Location: National Germplasm Resources LaboratoryTitle: First identification and molecular characterization of a novel cavemovirus infecting Epiphyllum spp.
|ZHENG, LUPING - Fujian Agricultural & Forestry University|
|CAO, MENGJI - Southwest University|
|WU, LUPING - Nanchang University|
|LIU, HUAWEI - Nanjing Agricultural University|
|CHEN, MADELEINE - Orise Fellow|
Submitted to: Archives of Virology
Publication Type: Peer Reviewed Journal
Publication Acceptance Date: 5/7/2020
Publication Date: 6/11/2020
Citation: Zheng, L., Cao, M., Wu, L., Liu, H., Chen, M., Li, R. 2020. First identification and molecular characterization of a novel cavemovirus infecting Epiphyllum spp.. Archives of Virology. https://doi.org/10.1007/s00705-020-04688-2.
Interpretive Summary: Plants in the cactus family (Cactaceae) are important ornamental, food and medicinal plants. Many viruses infect cactus plants, causing various diseases. In this study, a new virus was identified in an orchid cactus using a sensitive sequencing technique. The complete genomic sequence of the virus was determined. Analyses of the genetic information showed that it is a new virus in the caulimovirus group. The virus was tentatively named Epiphyllum virus-4 (EpV-4). The virus can be transferred to healthy orchid plants by grafting. It was also detected in 9 of 30 (30%) commercially available orchid cactus hybrids that were tested. This research provides the information necessary to classify the virus, and to help develop detection methods for it.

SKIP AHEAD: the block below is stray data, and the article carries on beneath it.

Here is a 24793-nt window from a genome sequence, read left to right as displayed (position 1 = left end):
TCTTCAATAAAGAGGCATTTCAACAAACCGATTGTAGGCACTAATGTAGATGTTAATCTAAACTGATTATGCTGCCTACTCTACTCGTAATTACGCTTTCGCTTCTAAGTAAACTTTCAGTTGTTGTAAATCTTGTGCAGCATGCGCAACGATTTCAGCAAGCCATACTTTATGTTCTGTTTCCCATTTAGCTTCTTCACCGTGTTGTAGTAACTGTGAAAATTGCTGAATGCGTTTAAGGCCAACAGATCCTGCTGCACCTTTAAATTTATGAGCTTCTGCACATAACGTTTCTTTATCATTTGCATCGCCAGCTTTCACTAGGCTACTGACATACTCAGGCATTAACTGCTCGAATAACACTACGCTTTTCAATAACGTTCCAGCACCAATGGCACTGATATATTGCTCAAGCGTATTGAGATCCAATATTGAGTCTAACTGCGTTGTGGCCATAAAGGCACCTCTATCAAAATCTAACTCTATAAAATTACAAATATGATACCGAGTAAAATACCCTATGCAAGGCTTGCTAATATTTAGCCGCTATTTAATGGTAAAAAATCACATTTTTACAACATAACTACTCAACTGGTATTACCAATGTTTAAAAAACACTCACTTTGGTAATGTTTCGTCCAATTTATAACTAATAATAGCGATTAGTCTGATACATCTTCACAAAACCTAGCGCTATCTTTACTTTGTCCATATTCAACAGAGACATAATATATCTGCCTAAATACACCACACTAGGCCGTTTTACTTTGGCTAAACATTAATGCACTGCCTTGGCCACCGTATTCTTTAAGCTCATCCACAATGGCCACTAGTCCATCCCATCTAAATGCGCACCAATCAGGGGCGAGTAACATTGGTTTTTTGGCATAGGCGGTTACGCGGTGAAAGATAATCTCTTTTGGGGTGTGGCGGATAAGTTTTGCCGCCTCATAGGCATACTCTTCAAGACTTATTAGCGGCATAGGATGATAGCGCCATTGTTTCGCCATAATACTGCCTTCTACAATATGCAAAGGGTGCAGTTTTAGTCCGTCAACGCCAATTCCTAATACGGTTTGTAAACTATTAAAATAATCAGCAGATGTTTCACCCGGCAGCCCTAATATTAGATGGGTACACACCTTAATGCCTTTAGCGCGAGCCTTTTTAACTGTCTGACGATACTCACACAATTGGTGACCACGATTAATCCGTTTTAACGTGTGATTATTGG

Technical Abstract: A new virus with sequence similarities to two members of the genus Cavemovirus in the family Caulimoviridae was identified by high-throughput sequencing in an Epiphyllum hybrid. The complete genome of the virus, tentatively named “Epiphyllum virus 4” (EpV-4), was determined to be 7,296 nucleotides long. Its circular genome organization is typical of cavemoviruses, containing 4 open reading frames. EpV-4 and the two known cavemoviruses share sequence identities of 67-69% at whole genome and 69-73% at replicase protein sequences. Phylogenetic analyses placed them in a distinct cluster. The virus was transmitted by grafting. EpV-4 should be considered a new species of the genus Cavemovirus.